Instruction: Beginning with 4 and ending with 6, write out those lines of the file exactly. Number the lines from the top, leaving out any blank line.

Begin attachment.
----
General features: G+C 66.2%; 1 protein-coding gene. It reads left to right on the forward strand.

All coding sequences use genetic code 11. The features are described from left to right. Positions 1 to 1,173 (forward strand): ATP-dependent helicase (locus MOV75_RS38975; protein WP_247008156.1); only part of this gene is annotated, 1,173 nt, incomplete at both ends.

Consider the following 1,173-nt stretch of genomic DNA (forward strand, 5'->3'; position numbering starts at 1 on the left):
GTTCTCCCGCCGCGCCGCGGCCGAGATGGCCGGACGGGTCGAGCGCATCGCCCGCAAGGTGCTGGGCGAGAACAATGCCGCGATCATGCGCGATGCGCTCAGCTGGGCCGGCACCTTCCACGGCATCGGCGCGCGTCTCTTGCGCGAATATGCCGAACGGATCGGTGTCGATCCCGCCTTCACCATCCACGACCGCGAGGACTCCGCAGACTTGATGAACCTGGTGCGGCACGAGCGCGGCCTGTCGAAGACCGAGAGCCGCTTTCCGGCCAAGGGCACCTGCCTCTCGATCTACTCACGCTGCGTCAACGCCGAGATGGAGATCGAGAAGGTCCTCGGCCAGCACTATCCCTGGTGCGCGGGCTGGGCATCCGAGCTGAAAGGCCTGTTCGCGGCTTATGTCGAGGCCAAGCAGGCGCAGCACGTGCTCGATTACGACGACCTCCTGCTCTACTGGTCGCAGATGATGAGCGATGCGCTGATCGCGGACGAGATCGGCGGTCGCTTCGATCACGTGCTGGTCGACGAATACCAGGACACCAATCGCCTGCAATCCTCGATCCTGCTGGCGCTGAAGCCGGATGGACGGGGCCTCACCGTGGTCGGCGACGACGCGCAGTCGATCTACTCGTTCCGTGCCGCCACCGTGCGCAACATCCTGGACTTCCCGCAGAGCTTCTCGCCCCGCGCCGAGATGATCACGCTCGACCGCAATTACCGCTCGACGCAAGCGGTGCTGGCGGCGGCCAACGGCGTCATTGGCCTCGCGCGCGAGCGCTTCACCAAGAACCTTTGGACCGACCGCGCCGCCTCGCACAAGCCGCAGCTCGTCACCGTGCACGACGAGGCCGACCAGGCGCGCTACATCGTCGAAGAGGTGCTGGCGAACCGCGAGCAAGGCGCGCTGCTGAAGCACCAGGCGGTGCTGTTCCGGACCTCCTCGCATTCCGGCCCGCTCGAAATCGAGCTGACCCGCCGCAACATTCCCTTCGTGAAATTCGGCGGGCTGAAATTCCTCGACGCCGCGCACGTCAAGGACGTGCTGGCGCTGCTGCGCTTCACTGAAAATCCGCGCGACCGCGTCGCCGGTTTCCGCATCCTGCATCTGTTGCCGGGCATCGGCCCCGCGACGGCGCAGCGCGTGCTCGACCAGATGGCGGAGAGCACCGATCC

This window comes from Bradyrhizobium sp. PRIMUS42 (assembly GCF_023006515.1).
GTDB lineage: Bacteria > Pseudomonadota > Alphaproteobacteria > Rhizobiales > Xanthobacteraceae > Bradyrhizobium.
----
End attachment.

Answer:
GTTCTCCCGCCGCGCCGCGGCCGAGATGGCCGGACGGGTCGAGCGCATCGCCCGCAAGGTGCTGGGCGAGAACAATGCCGCGATCATGCGCGATGCGCTCAGCTGGGCCGGCACCTTCCACGGCATCGGCGCGCGTCTCTTGCGCGAATATGCCGAACGGATCGGTGTCGATCCCGCCTTCACCATCCACGACCGCGAGGACTCCGCAGACTTGATGAACCTGGTGCGGCACGAGCGCGGCCTGTCGAAGACCGAGAGCCGCTTTCCGGCCAAGGGCACCTGCCTCTCGATCTACTCACGCTGCGTCAACGCCGAGATGGAGATCGAGAAGGTCCTCGGCCAGCACTATCCCTGGTGCGCGGGCTGGGCATCCGAGCTGAAAGGCCTGTTCGCGGCTTATGTCGAGGCCAAGCAGGCGCAGCACGTGCTCGATTACGACGACCTCCTGCTCTACTGGTCGCAGATGATGAGCGATGCGCTGATCGCGGACGAGATCGGCGGTCGCTTCGATCACGTGCTGGTCGACGAATACCAGGACACCAATCGCCTGCAATCCTCGATCCTGCTGGCGCTGAAGCCGGATGGACGGGGCCTCACCGTGGTCGGCGACGACGCGCAGTCGATCTACTCGTTCCGTGCCGCCACCGTGCGCAACATCCTGGACTTCCCGCAGAGCTTCTCGCCCCGCGCCGAGATGATCACGCTCGACCGCAATTACCGCTCGACGCAAGCGGTGCTGGCGGCGGCCAACGGCGTCATTGGCCTCGCGCGCGAGCGCTTCACCAAGAACCTTTGGACCGACCGCGCCGCCTCGCACAAGCCGCAGCTCGTCACCGTGCACGACGAGGCCGACCAGGCGCGCTACATCGTCGAAGAGGTGCTGGCGAACCGCGAGCAAGGCGCGCTGCTGAAGCACCAGGCGGTGCTGTTCCGGACCTCCTCGCATTCCGGCCCGCTCGAAATCGAGCTGACCCGCCGCAACATTCCCTTCGTGAAATTCGGCGGGCTGAAATTCCTCGACGCCGCGCACGTCAAGGACGTGCTGGCGCTGCTGCGCTTCACTGAAAATCCGCGCGACCGCGTCGCCGGTTTCCGCATCCTGCATCTGTTGCCGGGCATCGGCCCCGCGACGGCGCAGCGCGTGCTCGACCAGATGGCGGAGAGCACCGATCC

This window comes from Bradyrhizobium sp. PRIMUS42 (assembly GCF_023006515.1).
GTDB lineage: Bacteria > Pseudomonadota > Alphaproteobacteria > Rhizobiales > Xanthobacteraceae > Bradyrhizobium.